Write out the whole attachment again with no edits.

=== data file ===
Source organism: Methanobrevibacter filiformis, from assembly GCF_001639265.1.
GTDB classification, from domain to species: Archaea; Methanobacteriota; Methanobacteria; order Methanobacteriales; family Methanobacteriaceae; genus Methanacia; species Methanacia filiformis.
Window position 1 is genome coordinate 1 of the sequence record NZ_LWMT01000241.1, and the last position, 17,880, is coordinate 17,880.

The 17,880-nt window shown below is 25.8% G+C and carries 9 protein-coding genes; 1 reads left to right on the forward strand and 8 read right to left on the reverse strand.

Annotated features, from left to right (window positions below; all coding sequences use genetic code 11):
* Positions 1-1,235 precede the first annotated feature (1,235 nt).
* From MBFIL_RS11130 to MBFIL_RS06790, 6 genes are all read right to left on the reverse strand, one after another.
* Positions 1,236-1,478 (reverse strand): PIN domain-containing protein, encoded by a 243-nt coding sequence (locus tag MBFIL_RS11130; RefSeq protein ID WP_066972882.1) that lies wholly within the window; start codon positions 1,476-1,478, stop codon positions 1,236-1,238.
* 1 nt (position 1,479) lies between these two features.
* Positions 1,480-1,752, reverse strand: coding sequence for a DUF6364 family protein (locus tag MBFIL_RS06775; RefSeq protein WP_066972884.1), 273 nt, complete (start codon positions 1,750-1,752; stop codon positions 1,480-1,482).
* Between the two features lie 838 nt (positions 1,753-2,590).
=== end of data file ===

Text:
Source organism: Methanobrevibacter filiformis, from assembly GCF_001639265.1.
GTDB classification, from domain to species: Archaea; Methanobacteriota; Methanobacteria; order Methanobacteriales; family Methanobacteriaceae; genus Methanacia; species Methanacia filiformis.
Window position 1 is genome coordinate 1 of the sequence record NZ_LWMT01000241.1, and the last position, 17,880, is coordinate 17,880.

The 17,880-nt window shown below is 25.8% G+C and carries 9 protein-coding genes; 1 reads left to right on the forward strand and 8 read right to left on the reverse strand.

Annotated features, from left to right (window positions below; all coding sequences use genetic code 11):
* Positions 1-1,235 precede the first annotated feature (1,235 nt).
* From MBFIL_RS11130 to MBFIL_RS06790, 6 genes are all read right to left on the reverse strand, one after another.
* Positions 1,236-1,478 (reverse strand): PIN domain-containing protein, encoded by a 243-nt coding sequence (locus tag MBFIL_RS11130; RefSeq protein ID WP_066972882.1) that lies wholly within the window; start codon positions 1,476-1,478, stop codon positions 1,236-1,238.
* 1 nt (position 1,479) lies between these two features.
* Positions 1,480-1,752, reverse strand: coding sequence for a DUF6364 family protein (locus tag MBFIL_RS06775; RefSeq protein WP_066972884.1), 273 nt, complete (start codon positions 1,750-1,752; stop codon positions 1,480-1,482).
* Between the two features lie 838 nt (positions 1,753-2,590).